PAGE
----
None of the buttons generates velocity information, though an Accent track allows Drum Parts (only) to have a little variety; unfortunately, the Accent is global for all drum hits: accent one beat, and all drum samples sounding on that beat will be accented. The other cheat is that the Accent track defaults to all steps being active, so the user is actually taking away accents after the fact, rather than adding them to something that's just been created but would benefit from a bit of 'oomph'. There is no Accent track for the other Parts, as there is on the EMX1. (Note that Drum and Keyboard Parts respond to velocity over MIDI, and Keyboard Parts respond to pitch-bend data, though this incoming data cannot be recorded by the ESX1.)

A 'Motion Sequencer' offers a simple way of creating Pattern diversity, allowing you to overdub (and edit) the tweaks of up to 24 knobs or buttons in a Pattern. The EMX1's Motion Sequencing options of Smooth and Trigger Hold are replicated here: the latter records changes in discrete steps, while the former extrapolates the changes between those steps for smooth parameter changes. A separate Motion Sequencer is provided for the effects section, though only the two edit knobs for the three effects can be sequenced — that's six controls in total — and data is only recorded 'Smooth'-ly. As we'll discover elsewhere in this review, the audio input can be affected by a wide range of editable parameters, which can themselves be Motion Sequenced, and the Accent level parameter of the Accent Track can be changed dynamically with its own Motion Sequencer.

Patterns are chained into a Song (of which there may be up to 64 on board) to create a finished piece. There are 256 steps per Song, and each step could be a completely different Pattern (though beware of the machine's 20,000 event limit). Equally, a single Pattern could be repeated for the length of the Song, since a certain amount of remixing and data overdubbing can be achieved in this mode. Mutes and solos can be recorded, as can transpositions, Motion Sequences and, even more helpfully, an extra Song-length 'keyboard' performance/solo, either triggered from the arpeggiator or played live by you. However, this performance can't, unfortunately, be edited.

The Arpeggiator

Korg ESX1Photo: Mike CameronThe interface of the interactive, hands-on arpeggiator was unique when introduced on the EMX1, but is now less so since two instruments feature it! Basically, the user can initiate synchronised arpeggiations of whatever Part they happen to be playing from the keyboard, at any time, by touching the ribbon controller on the left. Moving up and down the strip changes note length, whilst wiggling the adjacent slider at the same time transposes the effect through one of 31 preset scale types, over two octaves.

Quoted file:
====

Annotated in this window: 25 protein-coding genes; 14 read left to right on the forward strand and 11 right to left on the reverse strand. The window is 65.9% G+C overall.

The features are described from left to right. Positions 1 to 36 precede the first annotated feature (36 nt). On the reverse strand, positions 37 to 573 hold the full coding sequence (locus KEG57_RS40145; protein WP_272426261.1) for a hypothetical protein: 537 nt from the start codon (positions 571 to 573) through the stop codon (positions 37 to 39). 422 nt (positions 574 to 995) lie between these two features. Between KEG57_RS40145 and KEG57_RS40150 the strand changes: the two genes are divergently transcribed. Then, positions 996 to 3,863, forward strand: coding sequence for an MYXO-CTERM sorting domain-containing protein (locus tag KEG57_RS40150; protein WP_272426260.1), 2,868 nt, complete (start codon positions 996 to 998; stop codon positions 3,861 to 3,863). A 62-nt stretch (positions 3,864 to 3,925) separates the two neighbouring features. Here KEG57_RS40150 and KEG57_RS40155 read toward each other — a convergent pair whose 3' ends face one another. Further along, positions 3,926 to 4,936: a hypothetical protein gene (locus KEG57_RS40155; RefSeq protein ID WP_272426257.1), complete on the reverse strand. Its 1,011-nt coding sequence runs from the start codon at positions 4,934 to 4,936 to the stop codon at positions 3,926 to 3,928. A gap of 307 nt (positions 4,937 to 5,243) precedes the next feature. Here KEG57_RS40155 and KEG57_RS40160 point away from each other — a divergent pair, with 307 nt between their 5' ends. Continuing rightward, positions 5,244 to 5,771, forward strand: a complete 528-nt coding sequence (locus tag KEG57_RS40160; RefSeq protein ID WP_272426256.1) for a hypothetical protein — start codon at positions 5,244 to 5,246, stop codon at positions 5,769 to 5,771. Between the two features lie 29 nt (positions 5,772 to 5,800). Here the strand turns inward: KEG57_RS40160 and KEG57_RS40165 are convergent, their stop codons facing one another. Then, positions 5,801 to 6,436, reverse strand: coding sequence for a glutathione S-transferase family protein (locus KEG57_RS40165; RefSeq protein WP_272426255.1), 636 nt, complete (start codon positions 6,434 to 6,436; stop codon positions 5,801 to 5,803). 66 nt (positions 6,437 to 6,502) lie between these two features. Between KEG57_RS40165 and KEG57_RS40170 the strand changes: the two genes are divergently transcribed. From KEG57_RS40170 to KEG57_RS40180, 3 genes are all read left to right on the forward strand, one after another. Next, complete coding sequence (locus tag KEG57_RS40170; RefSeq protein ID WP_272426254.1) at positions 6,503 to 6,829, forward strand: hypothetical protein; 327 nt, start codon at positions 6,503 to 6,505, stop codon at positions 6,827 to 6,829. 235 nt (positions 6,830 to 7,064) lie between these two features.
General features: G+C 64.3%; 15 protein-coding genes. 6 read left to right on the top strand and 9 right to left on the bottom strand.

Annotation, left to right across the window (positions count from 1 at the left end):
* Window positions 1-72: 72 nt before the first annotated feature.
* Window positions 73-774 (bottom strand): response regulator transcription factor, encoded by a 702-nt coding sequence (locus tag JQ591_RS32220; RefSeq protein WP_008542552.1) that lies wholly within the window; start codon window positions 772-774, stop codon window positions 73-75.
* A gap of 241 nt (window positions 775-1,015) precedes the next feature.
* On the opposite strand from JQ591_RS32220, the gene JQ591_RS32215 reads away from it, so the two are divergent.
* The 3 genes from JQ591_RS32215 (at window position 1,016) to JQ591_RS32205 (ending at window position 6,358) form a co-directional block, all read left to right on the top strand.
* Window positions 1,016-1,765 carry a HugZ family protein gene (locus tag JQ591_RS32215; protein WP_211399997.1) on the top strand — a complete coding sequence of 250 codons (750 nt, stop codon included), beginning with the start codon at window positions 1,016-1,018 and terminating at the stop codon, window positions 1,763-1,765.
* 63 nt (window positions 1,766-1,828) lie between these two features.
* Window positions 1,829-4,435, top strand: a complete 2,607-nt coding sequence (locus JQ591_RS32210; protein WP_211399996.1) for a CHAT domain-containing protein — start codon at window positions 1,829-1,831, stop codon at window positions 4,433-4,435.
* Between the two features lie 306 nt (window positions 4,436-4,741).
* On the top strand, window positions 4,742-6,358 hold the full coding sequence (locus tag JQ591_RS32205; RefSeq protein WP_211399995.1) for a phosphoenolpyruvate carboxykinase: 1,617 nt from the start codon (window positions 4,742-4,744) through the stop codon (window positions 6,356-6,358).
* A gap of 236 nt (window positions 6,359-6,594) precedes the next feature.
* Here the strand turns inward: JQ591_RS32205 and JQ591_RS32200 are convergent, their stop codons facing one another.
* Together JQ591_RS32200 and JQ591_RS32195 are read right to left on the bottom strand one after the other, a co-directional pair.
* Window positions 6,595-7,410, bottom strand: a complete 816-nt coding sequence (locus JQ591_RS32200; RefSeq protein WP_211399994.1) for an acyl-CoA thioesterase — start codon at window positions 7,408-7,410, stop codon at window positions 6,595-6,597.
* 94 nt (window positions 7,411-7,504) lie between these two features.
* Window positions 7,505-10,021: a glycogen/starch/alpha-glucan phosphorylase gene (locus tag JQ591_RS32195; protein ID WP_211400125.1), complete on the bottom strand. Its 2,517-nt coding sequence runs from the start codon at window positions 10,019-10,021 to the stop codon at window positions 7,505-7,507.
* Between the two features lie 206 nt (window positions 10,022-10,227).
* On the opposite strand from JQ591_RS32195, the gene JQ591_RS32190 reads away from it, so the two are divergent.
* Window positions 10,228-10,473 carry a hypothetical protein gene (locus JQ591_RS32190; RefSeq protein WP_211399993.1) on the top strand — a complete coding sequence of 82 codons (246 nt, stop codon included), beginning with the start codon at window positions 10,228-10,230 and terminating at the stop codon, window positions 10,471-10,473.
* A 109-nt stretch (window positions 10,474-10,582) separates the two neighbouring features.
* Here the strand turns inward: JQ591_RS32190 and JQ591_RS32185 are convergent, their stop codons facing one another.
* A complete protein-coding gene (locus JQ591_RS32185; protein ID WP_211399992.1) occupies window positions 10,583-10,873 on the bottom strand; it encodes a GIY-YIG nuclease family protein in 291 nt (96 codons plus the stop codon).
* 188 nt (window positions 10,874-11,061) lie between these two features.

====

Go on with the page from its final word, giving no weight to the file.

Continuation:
It works with just one key held down, or will arpeggiate whatever chord shape you create on the button keyboard, in the order you pressed the keys.


Criticisms about the Electribe SX are very few. However, I had an issue or two with the manual, and found that combing the table of contents is usually more helpful than the index. Also, in some cases it would have been nice to have an easy way to move backwards through the OS, since occasionally the only way to stop something you might have done by accident is to start the operation again. This can be a bit annoying, since some processes take many button-pushes to achieve. Loading individual samples from SmartMedia card would also have been made more streamlined had the OS remained in the load screen between each sample.

But the bottom line is that Korg have done it again: as easy as the EMX1 made synthesis, sequencing and rhythm programming, the Electribe SX makes acquiring samples, editing them (to a certain extent) and creating music with the result. This is a fabulous tool in its own right, and it almost goes without saying that as a partner to the Electribe MX, it's perfect.

Published March 2004